David Beckham and Jorge Mas got their referendum asking Miami voters to replace Melreese Country Club with a $1 billion commercial real-estate complex including a Major League Soccer stadium. But now comes the hard part: convincing Miamians this is the greatest stadium deal ever.
That's an especially tough sell because Beckham and Mas want to displace a community institution. I am a friend of Charlie DeLucca and his family, the folks who run Melreese. And I know very well the success of the First Tee youth golf program, which teaches local kids the game. In fact, I learned to play golf at Melreese under coach Joe Roach during a summer program when I was growing up in Liberty City. Back then, I didn’t like the sport. But when I was making records and playing the role of hip-hop’s resident bad boy, I learned to appreciate golf. And even though I lived in Country Club of Miami in Northwest Dade, I preferred to hit the links at Melreese.
However, it’s hard to argue that keeping a golf course, even one that's more affordable to the public, is better than building an MLS stadium with a park that includes dozens of soccer fields. Given Miami’s growing soccer culture, the city needs a professional franchise. And soccer is the fastest-growing sport in America.
One day, soccer will surpass American football, a sport that's losing its identity every day. It’s losing its values of brotherhood and camaraderie amid the whole kneeling controversy, the alarming rate of players suffering brain damage, and the plantation-owner mentality of the NFL. Even the Liberty City Optimist Club, long known for producing some of the greatest pro football players in the nation, recently began offering a soccer program for kids.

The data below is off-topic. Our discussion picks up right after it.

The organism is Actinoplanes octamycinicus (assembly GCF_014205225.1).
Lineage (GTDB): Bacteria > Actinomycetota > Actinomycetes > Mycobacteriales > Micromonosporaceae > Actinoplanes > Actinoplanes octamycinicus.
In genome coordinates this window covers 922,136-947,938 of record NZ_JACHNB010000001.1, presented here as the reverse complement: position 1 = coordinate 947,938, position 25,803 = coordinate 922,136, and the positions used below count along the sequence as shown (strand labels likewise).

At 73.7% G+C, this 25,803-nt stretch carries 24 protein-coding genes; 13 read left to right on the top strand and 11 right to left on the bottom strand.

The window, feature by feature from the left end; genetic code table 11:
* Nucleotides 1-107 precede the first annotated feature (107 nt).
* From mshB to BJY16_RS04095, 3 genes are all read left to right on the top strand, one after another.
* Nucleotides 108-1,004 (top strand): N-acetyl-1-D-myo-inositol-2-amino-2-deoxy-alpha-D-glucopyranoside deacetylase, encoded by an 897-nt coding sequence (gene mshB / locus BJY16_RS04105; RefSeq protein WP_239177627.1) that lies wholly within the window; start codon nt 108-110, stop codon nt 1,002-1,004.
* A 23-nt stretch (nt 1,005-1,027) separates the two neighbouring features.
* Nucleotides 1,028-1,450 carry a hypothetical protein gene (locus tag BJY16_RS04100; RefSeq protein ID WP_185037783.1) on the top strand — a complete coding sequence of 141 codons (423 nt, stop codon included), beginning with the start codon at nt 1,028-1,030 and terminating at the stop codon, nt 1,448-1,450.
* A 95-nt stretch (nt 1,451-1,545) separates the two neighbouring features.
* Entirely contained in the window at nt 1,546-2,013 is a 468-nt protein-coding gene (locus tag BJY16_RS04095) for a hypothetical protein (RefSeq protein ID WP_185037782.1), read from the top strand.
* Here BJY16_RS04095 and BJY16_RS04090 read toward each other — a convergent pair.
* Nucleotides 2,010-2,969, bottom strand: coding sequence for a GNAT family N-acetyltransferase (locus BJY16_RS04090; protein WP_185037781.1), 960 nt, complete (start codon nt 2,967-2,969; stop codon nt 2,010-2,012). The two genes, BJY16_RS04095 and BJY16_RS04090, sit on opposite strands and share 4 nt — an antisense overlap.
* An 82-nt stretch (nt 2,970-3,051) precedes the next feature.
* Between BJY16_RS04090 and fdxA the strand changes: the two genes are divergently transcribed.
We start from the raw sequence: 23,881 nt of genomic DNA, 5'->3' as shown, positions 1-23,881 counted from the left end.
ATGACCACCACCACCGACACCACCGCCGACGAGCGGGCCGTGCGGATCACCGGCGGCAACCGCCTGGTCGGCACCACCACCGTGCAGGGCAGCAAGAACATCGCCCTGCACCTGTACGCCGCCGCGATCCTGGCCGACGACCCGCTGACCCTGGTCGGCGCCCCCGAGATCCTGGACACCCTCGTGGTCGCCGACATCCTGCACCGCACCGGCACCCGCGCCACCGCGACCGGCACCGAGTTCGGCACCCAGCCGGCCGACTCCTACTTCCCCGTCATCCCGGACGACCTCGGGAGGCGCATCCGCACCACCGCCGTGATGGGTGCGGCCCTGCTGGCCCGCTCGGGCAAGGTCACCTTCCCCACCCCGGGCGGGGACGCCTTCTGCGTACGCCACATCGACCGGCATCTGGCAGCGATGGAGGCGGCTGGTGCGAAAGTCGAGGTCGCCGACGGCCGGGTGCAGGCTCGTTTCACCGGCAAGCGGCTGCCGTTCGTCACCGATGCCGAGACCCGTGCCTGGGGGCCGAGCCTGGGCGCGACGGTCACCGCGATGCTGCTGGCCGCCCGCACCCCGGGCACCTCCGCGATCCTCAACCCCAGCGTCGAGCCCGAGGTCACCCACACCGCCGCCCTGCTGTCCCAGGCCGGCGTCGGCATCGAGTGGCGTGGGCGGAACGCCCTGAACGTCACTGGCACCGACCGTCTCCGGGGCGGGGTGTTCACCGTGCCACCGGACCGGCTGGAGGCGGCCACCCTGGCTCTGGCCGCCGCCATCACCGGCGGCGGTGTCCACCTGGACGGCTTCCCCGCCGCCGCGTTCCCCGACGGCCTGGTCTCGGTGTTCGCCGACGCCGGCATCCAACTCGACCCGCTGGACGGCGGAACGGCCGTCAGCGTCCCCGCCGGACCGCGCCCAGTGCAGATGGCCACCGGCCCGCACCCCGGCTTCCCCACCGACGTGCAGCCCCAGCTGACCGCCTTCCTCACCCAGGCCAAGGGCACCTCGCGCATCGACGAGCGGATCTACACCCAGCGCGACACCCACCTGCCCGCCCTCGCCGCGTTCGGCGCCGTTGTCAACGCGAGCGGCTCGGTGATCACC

The smartest play would've been for the Beckham group to build a soccer stadium at Tropical Park and partner with the University of Miami to use it as the home field for the Hurricanes football team. A facility there would easily draw soccer and college football fans from Miami, Coral Gables, South Miami, Doral, and most of West Dade.
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Instead, Beckham and Mas cooked up this project at the expense of the DeLuccas, First Tee, and locals who have relied on Melreese for decades. Beckham did so by doing what every other outsider looking to cut a deal with local government does: He partnered with a wealthy, prominent Cuban-American who knows how to work Miami politicians. In Beckham’s case, he brought in Jorge Mas, scion of the late Cuban exile leader Jorge Mas Canosa. It would have been nice if the international soccer star had also sought out a local black partner. Instead, we get more of the same. The Cubans get a cut, while the blacks are left out.
Despite what naysayers claim, Mayor Francis Suarez and Commissioners Joe Carollo, Keon Hardemon, and Ken Russell have earned the people’s trust. They will do what is right for all residents of Miami.
And even though the soccer star and his billionaire partner are promising thousands of jobs for the community, they will need to do better than that to win the black vote. They cannot pay off the African-American community like the pastors and community activists because the community is coming together to make sure we get a real ownership stake in this project.
Follow Luke on Twitter: @unclelukereal1.